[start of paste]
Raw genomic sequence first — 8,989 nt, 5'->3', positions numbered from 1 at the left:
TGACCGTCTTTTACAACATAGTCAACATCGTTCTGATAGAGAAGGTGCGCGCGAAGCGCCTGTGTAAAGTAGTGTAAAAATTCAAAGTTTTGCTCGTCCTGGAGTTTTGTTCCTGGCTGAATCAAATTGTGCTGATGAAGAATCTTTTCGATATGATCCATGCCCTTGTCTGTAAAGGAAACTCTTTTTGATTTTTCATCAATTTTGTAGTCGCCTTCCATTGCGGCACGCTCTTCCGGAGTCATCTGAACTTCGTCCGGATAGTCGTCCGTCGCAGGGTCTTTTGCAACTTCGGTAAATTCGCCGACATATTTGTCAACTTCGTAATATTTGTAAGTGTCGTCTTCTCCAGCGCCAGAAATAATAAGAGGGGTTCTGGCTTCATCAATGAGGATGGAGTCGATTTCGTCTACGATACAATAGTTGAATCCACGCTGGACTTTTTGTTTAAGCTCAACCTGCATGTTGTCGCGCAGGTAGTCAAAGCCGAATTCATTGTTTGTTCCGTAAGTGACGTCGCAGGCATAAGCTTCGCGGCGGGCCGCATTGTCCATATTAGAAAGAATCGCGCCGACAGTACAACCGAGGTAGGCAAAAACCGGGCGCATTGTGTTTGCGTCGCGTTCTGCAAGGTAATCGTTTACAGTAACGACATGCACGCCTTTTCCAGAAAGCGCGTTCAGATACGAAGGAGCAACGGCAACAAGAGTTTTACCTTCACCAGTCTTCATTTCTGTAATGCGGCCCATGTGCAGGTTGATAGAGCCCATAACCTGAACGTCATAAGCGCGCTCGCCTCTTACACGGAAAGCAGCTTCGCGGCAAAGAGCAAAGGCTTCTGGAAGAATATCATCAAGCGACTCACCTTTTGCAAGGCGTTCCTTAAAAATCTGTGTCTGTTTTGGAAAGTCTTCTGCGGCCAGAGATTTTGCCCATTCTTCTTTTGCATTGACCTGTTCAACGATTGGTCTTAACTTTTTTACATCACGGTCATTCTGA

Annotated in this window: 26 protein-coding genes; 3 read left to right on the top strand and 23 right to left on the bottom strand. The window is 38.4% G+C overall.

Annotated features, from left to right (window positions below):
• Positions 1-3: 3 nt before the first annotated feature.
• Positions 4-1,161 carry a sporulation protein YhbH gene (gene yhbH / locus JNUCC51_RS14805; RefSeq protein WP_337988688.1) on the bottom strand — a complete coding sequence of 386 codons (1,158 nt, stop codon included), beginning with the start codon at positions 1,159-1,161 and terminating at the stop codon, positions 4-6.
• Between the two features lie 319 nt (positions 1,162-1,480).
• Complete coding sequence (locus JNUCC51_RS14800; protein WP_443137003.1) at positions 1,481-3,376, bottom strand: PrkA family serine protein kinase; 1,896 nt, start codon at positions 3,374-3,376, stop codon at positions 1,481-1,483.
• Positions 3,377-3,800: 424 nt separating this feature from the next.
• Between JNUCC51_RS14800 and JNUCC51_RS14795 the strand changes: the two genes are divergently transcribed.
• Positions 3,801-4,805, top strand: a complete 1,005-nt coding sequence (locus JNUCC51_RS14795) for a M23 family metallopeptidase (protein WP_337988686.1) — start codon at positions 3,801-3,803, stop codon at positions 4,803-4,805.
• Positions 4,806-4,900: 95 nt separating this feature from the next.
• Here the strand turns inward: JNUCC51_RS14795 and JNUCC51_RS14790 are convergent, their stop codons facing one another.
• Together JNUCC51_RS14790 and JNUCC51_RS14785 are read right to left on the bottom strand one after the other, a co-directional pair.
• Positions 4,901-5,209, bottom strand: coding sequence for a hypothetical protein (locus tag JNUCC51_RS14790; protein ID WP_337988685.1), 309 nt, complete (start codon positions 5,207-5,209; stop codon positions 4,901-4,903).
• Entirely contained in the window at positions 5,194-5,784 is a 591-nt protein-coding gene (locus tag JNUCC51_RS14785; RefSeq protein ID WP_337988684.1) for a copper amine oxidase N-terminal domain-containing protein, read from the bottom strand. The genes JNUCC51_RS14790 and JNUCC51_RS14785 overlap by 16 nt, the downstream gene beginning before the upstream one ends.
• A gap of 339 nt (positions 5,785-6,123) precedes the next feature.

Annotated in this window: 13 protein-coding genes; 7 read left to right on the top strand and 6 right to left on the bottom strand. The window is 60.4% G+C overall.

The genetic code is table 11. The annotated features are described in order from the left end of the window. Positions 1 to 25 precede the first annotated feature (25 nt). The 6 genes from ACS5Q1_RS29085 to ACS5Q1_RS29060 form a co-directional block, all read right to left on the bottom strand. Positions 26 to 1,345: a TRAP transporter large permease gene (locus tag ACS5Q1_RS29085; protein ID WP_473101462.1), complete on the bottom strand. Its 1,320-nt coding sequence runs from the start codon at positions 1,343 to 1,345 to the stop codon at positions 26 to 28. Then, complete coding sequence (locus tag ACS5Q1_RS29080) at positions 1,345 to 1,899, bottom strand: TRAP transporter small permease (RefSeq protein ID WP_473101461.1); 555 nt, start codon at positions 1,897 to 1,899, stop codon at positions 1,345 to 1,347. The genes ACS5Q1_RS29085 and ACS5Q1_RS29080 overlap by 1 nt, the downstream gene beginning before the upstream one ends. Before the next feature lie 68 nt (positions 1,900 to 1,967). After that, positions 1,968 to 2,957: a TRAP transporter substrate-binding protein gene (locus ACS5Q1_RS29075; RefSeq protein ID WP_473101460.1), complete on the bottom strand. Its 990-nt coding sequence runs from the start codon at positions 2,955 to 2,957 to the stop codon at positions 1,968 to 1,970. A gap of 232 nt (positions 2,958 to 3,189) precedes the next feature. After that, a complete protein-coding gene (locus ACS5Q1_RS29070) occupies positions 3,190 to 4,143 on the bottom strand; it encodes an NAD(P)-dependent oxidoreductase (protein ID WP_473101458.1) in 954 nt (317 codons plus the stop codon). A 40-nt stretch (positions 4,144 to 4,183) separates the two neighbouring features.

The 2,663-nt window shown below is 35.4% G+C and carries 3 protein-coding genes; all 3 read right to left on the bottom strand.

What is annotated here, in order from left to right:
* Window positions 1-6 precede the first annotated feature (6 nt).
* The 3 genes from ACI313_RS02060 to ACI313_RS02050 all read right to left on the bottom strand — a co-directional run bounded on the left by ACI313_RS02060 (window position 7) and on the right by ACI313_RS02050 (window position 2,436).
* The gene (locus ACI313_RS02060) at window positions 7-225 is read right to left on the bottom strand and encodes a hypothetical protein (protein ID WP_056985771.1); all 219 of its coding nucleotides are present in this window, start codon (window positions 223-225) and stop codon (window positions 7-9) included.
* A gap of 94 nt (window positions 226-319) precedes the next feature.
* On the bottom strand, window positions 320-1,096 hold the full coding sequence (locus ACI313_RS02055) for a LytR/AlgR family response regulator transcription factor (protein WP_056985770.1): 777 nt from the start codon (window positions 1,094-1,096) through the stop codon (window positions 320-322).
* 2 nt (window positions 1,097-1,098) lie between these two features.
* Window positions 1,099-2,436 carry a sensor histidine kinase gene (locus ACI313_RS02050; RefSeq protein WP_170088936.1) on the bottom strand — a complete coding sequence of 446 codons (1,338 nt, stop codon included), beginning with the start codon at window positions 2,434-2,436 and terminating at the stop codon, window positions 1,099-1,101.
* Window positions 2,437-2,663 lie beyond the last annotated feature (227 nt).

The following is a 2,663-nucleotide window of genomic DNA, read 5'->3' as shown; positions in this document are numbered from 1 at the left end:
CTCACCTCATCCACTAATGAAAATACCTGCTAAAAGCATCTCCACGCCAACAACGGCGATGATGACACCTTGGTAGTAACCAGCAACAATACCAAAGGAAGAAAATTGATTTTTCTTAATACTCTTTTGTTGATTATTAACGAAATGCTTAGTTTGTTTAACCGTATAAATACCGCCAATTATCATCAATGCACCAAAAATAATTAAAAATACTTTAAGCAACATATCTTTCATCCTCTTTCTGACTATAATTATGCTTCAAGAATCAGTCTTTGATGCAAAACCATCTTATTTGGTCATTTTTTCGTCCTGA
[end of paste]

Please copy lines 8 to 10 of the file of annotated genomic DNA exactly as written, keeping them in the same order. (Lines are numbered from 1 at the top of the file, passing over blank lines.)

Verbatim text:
• Complete coding sequence (locus JNUCC51_RS14800; protein WP_443137003.1) at positions 1,481-3,376, bottom strand: PrkA family serine protein kinase; 1,896 nt, start codon at positions 3,374-3,376, stop codon at positions 1,481-1,483.
• Positions 3,377-3,800: 424 nt separating this feature from the next.
• Between JNUCC51_RS14800 and JNUCC51_RS14795 the strand changes: the two genes are divergently transcribed.